Meryl Streep's flaw

The great actress's problem is that she shows you how she's doing it - there's no magic

This blog post has almost nothing at all to say about the Oscars. What can there be to grumble about when justice was done in most of the main categories? Best Picture (The Artist), Best Foreign Language Film (A Separation), Best Director (Michel Hazanavicius, The Artist), Best Actor (Jean Dujardin, The Artist), Best Supporting Actor (Christopher Plummer, Beginners) -- I'm happy. So happy that I'm not even going to demand a recount in the Best Original Screenplay category (where Midnight in Paris beat A Separation and Bridesmaids, if you can believe it).

I can't comment on the Best Actress award, which went to Meryl Streep, as I still haven't seen The Iron Lady. I'd attributed my oversight to various circumstances beyond my control (missing the early previews due to illness, followed by Douglas Hurd covering the movie in the NS). But having read Charles McNulty writing in the Los Angeles Times about what he calls his "Streep problem", I wonder if some symptoms of that disorder hadn't also influenced my own lack of urgency in seeing The Iron Lady.

McNulty says of Streep:

"Her performances are always marvels of technical virtuosity, and her mimicry can indeed be dazzling. One senses her own delight in capturing the likeness of another... But her characterizations are so well calculated that they call attention to their own artistry. The dancer is always distinguishable from the dance."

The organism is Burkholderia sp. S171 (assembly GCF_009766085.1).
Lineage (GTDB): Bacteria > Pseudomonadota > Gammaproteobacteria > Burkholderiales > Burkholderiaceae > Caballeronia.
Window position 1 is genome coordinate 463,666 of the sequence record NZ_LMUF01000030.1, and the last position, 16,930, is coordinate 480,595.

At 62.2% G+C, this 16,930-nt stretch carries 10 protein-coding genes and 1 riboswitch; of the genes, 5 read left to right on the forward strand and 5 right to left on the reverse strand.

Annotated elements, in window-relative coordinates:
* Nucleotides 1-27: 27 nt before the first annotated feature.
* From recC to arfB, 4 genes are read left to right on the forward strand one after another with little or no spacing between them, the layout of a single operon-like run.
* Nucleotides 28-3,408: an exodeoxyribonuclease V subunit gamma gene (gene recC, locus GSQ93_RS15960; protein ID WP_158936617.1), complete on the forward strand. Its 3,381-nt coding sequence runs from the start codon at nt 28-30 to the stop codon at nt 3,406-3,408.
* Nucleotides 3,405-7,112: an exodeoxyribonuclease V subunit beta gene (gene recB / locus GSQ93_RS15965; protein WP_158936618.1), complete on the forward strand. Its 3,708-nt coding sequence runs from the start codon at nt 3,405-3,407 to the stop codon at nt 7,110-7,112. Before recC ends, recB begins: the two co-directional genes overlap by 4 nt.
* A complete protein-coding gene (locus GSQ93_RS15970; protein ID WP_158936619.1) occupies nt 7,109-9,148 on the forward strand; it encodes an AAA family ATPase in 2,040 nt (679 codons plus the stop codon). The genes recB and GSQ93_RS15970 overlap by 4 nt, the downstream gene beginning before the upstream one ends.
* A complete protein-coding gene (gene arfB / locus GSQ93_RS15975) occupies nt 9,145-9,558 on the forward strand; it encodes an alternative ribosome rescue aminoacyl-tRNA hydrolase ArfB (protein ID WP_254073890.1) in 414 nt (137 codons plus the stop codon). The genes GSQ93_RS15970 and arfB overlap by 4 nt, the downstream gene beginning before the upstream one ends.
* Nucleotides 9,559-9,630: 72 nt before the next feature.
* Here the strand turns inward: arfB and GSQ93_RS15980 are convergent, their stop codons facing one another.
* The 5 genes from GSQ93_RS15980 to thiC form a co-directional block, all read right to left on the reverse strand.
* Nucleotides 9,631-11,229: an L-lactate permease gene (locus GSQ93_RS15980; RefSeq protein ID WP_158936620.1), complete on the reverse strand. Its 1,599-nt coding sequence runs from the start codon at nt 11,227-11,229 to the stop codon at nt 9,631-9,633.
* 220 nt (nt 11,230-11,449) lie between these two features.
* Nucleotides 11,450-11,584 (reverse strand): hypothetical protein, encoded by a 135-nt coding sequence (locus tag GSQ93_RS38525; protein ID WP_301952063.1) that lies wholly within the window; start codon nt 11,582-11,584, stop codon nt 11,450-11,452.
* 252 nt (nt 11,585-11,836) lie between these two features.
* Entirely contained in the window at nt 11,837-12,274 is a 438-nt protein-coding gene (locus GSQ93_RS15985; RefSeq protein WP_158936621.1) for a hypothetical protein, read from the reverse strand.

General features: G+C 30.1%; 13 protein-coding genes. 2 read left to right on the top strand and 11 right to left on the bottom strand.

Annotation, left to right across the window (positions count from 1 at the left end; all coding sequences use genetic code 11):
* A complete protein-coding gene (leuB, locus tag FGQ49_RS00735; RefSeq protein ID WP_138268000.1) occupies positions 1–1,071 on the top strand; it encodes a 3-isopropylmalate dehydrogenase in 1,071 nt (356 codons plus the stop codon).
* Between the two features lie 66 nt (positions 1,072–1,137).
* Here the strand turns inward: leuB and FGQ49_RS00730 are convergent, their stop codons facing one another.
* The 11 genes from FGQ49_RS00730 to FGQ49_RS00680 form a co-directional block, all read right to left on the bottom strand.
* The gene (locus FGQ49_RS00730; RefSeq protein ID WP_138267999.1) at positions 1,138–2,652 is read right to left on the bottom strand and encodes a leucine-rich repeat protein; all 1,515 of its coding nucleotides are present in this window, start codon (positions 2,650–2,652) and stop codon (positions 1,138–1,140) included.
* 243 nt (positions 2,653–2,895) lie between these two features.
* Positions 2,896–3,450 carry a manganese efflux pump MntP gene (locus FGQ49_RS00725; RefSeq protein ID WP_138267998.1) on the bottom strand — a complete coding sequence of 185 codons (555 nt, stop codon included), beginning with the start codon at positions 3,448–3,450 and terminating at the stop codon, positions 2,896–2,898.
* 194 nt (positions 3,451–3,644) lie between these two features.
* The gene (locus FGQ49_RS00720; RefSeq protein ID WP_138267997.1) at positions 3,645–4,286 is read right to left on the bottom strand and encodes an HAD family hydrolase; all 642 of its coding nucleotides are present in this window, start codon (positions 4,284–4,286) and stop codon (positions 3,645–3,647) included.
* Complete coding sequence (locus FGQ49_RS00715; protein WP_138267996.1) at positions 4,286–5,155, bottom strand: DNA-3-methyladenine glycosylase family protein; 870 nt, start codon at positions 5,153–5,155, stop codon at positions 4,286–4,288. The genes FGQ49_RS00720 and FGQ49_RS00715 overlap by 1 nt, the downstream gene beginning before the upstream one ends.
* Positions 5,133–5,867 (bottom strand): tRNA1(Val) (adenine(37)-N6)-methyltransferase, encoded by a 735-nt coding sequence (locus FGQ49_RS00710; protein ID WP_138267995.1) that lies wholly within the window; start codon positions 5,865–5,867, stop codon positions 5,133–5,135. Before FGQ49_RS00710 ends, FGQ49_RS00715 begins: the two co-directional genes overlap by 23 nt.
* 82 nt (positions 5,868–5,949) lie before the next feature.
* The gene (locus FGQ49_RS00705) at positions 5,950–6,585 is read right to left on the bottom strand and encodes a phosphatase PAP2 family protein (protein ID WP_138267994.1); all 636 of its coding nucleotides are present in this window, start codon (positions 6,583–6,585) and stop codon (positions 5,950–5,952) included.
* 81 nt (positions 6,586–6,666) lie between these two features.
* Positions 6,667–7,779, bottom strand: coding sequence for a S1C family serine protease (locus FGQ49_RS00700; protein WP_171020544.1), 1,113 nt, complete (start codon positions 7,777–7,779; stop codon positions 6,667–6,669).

This is a common charge levelled at Streep. McNulty quotes from some of Pauline Kael's analyses of the actress as a master technician rather than an interpretive artist. Reviewing The House of the Spirits in the Independent in 1994, Adam Mars-Jones remarked that "you find yourself thinking, as so often with Streep, not how real or how right or how true, but how clever, how resourceful..." He returned to this theme the following year in a review of The Bridges of Madison County:

"Once or twice you think that what's inside Streep's head isn't 'I don't know what to do with my hands' or even 'I am a woman who doesn't know what to do with her hands' but 'My character is a woman who doesn't know what to do with her hands.' Streep's controlling intelligence would be even more impressive if she could make it invisible."